Maine Jewish life brings to mind different things for different Jews. For some it is where they were born, live, and cannot imagine living anywhere else. For others, it is where they grew up and consequently hold special memories of childhood. Other Jews see Maine as the place that they have vacationed for years or went to summer camp. As with other Jewish communities, many families moved in because their relatives had asked them to come. And increasingly other Maine Jews are ones who have opted to move to Maine as the place where they want to live.
Some Jews in Maine arrived directly off the boat (116,000 European immigrants landed in the Portland harbor); others were relocated here by the oddly named Industrial Removal Office of HAIS in the early 1900s; others migrated here from the big cities seeking a physical environment more similar to their former shtetls or wanting to find economic opportunities from the timber industry or trading activities. Economic, social, and religious realities meant that some of the in-migrants or their descendants became out-migrants.
Currently, the larger Jewish communities are in Auburn-Lewiston, Augusta , Biddeford-Saco , Bangor , Portland , Rockland , and Waterville . There are smaller Jewish communities in Bath, Old Orchard Beach, Old Town, and The County (Aroostook). And of course there are Jewish families in rural, back-to-the-land towns, Jewish students in Maine colleges and in inter-married families throughout the state.
These communities are supported by a range of community centers, synagogues, Jewish newsletters, and social service agencies. Current contact information for these community institutions are on the local home pages and in the organizational index.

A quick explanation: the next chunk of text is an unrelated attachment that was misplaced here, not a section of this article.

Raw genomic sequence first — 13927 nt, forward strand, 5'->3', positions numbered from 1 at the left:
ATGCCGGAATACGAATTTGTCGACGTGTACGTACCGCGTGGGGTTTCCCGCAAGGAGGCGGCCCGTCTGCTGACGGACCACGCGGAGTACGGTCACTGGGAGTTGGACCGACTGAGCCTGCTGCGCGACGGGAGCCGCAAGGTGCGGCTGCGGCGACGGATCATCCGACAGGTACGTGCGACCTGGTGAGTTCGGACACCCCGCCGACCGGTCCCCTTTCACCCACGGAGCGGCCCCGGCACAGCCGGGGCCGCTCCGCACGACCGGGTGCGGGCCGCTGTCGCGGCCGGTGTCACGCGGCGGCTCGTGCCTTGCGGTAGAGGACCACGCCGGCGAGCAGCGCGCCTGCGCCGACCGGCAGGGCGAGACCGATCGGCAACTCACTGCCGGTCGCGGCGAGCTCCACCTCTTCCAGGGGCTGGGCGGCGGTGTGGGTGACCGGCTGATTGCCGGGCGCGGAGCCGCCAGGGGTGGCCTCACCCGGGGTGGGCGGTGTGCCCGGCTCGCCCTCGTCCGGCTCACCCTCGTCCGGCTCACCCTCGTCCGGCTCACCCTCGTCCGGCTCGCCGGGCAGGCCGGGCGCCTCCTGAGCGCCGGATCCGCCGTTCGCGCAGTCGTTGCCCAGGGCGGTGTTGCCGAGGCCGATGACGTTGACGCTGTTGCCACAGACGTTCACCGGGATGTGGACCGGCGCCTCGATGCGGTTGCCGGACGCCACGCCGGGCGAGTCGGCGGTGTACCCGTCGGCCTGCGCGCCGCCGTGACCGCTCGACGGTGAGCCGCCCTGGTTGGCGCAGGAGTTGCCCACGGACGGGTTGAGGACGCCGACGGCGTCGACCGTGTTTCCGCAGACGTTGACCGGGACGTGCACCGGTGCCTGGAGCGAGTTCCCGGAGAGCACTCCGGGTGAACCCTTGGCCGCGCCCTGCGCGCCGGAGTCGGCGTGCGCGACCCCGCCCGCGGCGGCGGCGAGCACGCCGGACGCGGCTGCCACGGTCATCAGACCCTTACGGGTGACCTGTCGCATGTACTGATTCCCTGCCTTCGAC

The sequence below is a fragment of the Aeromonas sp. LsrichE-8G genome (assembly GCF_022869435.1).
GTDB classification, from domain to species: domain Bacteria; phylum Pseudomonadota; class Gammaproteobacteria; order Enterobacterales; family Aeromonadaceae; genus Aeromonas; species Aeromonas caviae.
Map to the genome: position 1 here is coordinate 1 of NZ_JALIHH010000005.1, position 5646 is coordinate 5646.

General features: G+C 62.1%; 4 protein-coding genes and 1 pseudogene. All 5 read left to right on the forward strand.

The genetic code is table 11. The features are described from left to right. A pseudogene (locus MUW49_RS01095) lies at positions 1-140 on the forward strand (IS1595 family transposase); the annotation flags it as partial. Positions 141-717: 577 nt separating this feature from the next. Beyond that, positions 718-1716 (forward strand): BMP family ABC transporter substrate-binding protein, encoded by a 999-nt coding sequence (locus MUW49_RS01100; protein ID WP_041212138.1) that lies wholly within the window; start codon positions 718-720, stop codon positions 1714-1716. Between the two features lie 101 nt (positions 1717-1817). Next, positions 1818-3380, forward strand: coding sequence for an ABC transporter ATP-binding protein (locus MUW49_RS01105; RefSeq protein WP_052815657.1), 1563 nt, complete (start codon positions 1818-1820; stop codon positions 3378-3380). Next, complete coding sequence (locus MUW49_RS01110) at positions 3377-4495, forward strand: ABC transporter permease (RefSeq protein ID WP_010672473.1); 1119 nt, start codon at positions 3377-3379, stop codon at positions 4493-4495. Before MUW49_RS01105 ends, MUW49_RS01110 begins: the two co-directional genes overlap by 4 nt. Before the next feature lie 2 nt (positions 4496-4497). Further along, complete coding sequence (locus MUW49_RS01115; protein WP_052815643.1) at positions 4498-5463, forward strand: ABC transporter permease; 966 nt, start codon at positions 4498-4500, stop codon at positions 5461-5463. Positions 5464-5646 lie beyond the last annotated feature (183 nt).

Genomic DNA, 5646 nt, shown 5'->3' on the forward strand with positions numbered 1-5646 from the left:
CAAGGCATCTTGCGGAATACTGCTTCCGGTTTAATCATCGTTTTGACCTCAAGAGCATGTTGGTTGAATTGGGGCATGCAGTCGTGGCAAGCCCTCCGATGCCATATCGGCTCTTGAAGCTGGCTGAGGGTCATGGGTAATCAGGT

State maps, maps of the Old country, and maps from-away places in North America can help trace this history. The burial records of Maine's 19 Jewish cemeteries, memorial boards, and Yarzheit records can link old family members with today's Jewish communities in the state and from away.
The core of the project is the addition of new information by Maine Jews and other interested people, whether online through the website, by email, or by old-fashioned mail. Building the database DMJ has benefited from support from community centers, synagogues, family historians, Chevra Kiddisha, burial associations, social clubs, sports teams across the state and its partner organizations.
Financial contributions to DMJ can honor their own Maine immigrant family or to inspire and inform the next generation of Maine Jews. These contribution supplement this largely volunteer effort by supporting data collection and outreach. DMJ is under the financial supervision of Temple Beth El, 400 Deering Ave, Portland, Maine 04103, Donations are welcome using the Tzedakah box below or by sending a gift (marked DMJ) to Temple Beth El.